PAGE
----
It has been sitting in shambles on Thames Street near downtown London for many many years but soon it will have a new life.
It's a home that back in the mid 1800's was actually a fugitive slave chapel and a safe haven for many.
"This is historic and it's not just historic for the black community but it is historic for London. In fact, it is historic for all of Canada," says councillor Harold Usher.
The building has been vacant for years and a hot spot for vandals.
Aboutown Transportation owns the property and had planned tear down the home to make way for a parking lot but those plans have been put on hold.
That's because the community came together with a plan to move the former fugitive slave chapel beside its successor Beth Emanuel Church on Grey Street this August.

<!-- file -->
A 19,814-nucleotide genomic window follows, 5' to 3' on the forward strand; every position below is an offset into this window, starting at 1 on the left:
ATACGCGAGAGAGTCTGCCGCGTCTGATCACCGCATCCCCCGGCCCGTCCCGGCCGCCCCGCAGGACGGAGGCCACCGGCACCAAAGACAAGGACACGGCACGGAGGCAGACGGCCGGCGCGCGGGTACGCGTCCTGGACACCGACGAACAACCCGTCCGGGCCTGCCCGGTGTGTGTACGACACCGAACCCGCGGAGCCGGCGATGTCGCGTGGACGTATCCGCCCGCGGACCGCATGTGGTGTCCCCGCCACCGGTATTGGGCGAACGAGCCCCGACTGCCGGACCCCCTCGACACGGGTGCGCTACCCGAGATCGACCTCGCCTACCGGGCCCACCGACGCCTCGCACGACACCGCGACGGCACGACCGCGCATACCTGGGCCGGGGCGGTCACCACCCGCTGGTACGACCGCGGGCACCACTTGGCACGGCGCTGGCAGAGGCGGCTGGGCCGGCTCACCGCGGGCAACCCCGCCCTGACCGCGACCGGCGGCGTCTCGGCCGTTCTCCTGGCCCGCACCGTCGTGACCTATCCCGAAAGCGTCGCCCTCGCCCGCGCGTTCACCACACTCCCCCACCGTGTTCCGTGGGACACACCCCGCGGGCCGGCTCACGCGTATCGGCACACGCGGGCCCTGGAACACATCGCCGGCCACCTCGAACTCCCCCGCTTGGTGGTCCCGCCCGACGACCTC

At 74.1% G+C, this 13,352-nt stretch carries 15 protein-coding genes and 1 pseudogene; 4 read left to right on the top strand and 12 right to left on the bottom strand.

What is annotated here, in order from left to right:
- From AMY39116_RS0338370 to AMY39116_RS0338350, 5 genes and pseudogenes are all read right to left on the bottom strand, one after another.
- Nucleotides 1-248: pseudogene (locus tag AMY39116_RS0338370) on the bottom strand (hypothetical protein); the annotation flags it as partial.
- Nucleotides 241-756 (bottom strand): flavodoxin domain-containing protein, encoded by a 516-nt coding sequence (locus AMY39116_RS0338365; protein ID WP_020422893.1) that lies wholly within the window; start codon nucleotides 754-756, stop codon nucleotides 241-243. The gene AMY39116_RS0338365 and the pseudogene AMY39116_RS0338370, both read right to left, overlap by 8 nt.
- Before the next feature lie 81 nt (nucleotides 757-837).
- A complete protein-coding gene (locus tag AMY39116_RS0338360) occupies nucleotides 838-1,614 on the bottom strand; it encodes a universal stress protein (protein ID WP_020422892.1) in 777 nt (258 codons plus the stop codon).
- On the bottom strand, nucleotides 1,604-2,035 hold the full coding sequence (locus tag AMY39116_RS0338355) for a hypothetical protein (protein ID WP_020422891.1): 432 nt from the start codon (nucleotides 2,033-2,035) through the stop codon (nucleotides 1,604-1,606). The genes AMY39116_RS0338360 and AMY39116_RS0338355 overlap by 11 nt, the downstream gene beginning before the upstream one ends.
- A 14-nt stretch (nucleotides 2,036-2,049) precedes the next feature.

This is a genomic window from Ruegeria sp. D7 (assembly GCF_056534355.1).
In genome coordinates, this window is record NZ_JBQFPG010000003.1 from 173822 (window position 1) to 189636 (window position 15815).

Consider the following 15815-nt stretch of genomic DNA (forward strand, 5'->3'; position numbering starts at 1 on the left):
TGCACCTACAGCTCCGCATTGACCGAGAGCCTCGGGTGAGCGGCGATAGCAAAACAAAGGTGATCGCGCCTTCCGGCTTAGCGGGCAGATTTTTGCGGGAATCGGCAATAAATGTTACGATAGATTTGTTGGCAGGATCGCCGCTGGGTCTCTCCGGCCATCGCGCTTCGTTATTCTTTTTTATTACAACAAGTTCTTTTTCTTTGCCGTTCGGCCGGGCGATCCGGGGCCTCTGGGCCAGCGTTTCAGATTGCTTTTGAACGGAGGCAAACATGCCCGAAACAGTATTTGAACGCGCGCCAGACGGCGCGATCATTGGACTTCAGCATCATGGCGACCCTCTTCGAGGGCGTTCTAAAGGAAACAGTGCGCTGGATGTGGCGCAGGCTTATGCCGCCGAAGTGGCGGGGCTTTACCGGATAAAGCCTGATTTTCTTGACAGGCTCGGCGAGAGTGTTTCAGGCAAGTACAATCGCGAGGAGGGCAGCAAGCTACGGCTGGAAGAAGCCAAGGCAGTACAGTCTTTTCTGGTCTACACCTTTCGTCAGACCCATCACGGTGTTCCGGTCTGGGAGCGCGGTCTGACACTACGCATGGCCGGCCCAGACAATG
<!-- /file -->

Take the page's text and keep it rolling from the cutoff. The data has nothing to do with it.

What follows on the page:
A sod turning ceremony took place on the piece of land slated for the building Saturday.
But moving doesn't come cheap.
So far, $72,000 has been raised to cover the move and another $60,000 was donated by the city to help with restoration costs.
"We have the money to bring it here and what happens after that, with the refurbishing and putting in a museum, that's to be seen." say Reverend Delta McNeidh of Beth Emanuel.
More money will likely be needed to fully restore the building.
But those in charge of the project feel confident that Londoners and even others outside of London will come together and help.
Even a large group of church goers from Toronto came to show their support.
"It's not just for us, but for those who come after us. If we don't preserve and we don't speak on the history that we are proud of, then it does get lost.," says Toronto resident Janice Searles.